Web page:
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Welcome to our health education library. The information shared below is provided to you as an educational and informational source only and is not intended to replace a medical examination or consultation, or medical advice given to you by a physician or medical professional.

Shin SplintsS­ndrome de la espinilla dolorosa

Shin Splints

Pain felt in the front of your lower leg is often called "shin splints." One common cause of this pain is tendinitis-inflammation of tendons (tough, cordlike bands of tissue that connect muscle to bone). When the tendons of the muscles near the shinbone become inflamed, the pain is felt along the shin. Shin splints often affect athletes and runners, and are commonly due to overuse.

Symptoms of Shin Splints

Symptoms of shin splints often start as a dull ache that gets worse over time. Resting your legs often relieves the symptoms. Later, the pain may become continuous with almost any activity.

Your Evaluation

Your doctor will ask you questions about your activities and your health history. Be sure to tell your doctor about possible injuries. There are no tests for shin splints, but your doctor may want to do some tests to rule out a stress fracture in your shinbone. These tests may include an x-ray, bone scan, or MRI (magnetic resonance imaging) test.

Treating Shin Splints

Follow these and any other instructions you are given.

  • Rest: Cut down on running and high-impact sports, or avoid them completely to allow your legs to rest and the injury to heal.

  • Ice: Put ice on the painful areas. Use an ice pack or bag of frozen peas. Put a thin cloth between the cold source and your skin. Ice for 15 minutes every 3 hours.

  • Medications: Take nonsteroidal anti-inflammatory medications (NSAIDs), such as ibuprofen, as directed by your doctor.

Preventing Shin Splints

To help prevent shin splints in the future:

  • Warm up before you run. Perform gentle stretching exercises.

  • Be careful not to overtrain.

  • Avoid running on hard surfaces.

Be sure you are using running shoes with good support and cushioned soles.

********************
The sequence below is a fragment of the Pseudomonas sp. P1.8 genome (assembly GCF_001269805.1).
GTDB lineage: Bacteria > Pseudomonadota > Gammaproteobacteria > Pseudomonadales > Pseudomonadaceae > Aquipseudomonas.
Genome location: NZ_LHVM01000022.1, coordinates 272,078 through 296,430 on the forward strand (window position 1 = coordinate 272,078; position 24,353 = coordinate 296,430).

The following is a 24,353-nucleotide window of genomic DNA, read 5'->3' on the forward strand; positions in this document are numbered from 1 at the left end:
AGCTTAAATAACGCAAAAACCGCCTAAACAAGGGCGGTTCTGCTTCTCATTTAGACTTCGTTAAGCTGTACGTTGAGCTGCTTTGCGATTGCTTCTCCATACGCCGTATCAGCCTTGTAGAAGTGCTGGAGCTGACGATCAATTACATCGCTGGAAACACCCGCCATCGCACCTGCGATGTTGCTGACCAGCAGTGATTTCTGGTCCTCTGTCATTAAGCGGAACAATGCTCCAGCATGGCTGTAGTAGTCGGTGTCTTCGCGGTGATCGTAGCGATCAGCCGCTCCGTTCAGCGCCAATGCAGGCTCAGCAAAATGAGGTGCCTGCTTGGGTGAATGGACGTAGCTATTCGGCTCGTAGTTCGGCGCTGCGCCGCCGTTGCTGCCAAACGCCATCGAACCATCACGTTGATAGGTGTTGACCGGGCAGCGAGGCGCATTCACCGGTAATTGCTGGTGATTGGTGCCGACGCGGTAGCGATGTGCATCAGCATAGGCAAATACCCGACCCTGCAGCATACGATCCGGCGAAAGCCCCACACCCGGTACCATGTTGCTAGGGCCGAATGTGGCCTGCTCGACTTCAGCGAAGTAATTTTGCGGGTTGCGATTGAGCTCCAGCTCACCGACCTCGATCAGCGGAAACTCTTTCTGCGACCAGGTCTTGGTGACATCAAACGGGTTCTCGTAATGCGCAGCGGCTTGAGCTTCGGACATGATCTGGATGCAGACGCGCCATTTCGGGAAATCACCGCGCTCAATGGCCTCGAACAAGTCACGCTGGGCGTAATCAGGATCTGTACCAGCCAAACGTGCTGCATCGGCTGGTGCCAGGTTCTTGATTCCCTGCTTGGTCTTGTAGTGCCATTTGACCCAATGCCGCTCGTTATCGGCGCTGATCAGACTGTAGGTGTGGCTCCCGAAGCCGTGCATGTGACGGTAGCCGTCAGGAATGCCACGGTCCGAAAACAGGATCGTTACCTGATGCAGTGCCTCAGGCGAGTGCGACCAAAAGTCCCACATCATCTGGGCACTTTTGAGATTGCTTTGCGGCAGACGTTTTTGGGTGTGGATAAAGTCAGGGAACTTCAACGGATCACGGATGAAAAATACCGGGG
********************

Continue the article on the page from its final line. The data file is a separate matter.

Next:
Date Last Reviewed:

Date Last Modified:

Shin SplintsS­ndrome de la espinilla dolorosa

Shin Splints

Pain felt in the front of your lower leg is often called "shin splints." One common cause of this pain is tendinitis-inflammation of tendons (tough, cordlike bands of tissue that connect muscle to bone). When the tendons of the muscles near the shinbone become inflamed, the pain is felt along the shin. Shin splints often affect athletes and runners, and are commonly due to overuse.

Symptoms of Shin Splints

Symptoms of shin splints often start as a dull ache that gets worse over time. Resting your legs often relieves the symptoms. Later, the pain may become continuous with almost any activity.

Your Evaluation

Your doctor will ask you questions about your activities and your health history. Be sure to tell your doctor about possible injuries. There are no tests for shin splints, but your doctor may want to do some tests to rule out a stress fracture in your shinbone. These tests may include an x-ray, bone scan, or MRI (magnetic resonance imaging) test.

Treating Shin Splints

Follow these and any other instructions you are given.

  • Rest: Cut down on running and high-impact sports, or avoid them completely to allow your legs to rest and the injury to heal.

  • Ice: Put ice on the painful areas. Use an ice pack or bag of frozen peas. Put a thin cloth between the cold source and your skin. Ice for 15 minutes every 3 hours.

  • Medications: Take nonsteroidal anti-inflammatory medications (NSAIDs), such as ibuprofen, as directed by your doctor.

Preventing Shin Splints

To help prevent shin splints in the future:

  • Warm up before you run. Perform gentle stretching exercises.

  • Be careful not to overtrain.

  • Avoid running on hard surfaces.

Be sure you are using running shoes with good support and cushioned soles.

Date Last Reviewed:

Date Last Modified:

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